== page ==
The candidates in Arkansas' heated Senate race have stuck to familiar themes in their first debate, with Senator Mark Pryor accusing Republican Representative Tom Cotton of being beholden to billionaire donors and Cotton casting Pryor as the president's closest ally in Arkansas.
Pryor accused Cotton of putting his ambition before the state, saying outside groups were investing in his bid hoping for a payoff. The race is one of the most expensive in the country and is crucial to Republicans' efforts to win a majority in the Senate.
Cotton, a freshman lawmaker representing south Arkansas, invoked the president throughout the 90-minute debate and cited the president's recent remarks that his policies were on the ballot even if he was not in this midterm election. The president lost Arkansas in the 2008 and 2012 presidential elections and remains deeply unpopular in the state.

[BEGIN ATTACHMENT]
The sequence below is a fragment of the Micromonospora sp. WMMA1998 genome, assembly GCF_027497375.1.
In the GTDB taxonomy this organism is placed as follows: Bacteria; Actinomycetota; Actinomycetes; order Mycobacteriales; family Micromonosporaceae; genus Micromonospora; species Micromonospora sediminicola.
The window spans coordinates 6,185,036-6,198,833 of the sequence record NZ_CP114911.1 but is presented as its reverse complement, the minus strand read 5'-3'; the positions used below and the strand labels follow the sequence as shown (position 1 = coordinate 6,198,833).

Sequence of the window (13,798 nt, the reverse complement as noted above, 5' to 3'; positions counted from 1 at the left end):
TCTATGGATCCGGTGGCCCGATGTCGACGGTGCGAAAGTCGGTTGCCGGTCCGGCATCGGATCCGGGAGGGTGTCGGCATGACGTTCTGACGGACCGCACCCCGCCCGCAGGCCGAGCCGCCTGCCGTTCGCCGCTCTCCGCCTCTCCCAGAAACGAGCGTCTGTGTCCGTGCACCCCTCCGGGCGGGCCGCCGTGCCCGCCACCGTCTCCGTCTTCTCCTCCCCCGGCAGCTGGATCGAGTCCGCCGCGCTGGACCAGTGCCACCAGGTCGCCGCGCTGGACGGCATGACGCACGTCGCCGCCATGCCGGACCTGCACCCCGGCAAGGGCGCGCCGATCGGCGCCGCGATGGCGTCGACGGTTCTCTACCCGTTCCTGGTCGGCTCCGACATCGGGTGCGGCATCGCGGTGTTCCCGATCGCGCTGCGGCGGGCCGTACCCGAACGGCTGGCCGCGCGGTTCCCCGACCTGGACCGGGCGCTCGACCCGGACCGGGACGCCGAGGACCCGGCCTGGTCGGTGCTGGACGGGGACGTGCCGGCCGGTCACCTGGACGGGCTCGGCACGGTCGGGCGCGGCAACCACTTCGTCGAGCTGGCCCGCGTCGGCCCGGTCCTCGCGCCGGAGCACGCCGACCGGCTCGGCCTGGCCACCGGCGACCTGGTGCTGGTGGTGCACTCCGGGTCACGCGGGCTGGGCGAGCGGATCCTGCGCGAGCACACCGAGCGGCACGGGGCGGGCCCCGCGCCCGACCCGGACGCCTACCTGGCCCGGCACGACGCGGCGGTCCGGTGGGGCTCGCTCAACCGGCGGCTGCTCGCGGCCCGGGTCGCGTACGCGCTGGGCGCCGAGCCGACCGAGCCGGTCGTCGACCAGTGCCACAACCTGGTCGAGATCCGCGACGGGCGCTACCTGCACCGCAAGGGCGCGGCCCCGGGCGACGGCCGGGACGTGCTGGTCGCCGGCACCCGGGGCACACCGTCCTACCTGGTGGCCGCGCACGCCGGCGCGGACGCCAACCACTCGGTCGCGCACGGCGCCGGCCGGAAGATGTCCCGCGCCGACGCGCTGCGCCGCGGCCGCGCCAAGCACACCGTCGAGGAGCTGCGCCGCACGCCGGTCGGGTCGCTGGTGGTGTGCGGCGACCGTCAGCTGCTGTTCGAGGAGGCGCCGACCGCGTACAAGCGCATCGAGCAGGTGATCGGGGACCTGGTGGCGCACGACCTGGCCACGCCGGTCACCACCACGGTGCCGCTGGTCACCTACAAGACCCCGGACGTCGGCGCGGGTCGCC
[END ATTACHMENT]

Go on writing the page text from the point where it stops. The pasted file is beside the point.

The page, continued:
Pryor, a two-term Democrat, accused Cotton of putting his ambition ahead of the state and voting more for conservative outside groups that have backed his bid. This debate was the only one where the two agreed to include foreign policy, an area where Republicans believe Cotton has an edge as an Army veteran who served in Iraq and Afghanistan. Cotton said he doesn't believe troops should be ruled out as an option in battling the Islamic State in Syria and Iraq.
Pryor defended his vote for the federal health care overhaul and said that before the law many Arkansans were one medical emergency away from bankruptcy. Pryor, in turn, accused Cotton of being more interested in funding for nation building abroad than domestic needs such as schools and roads.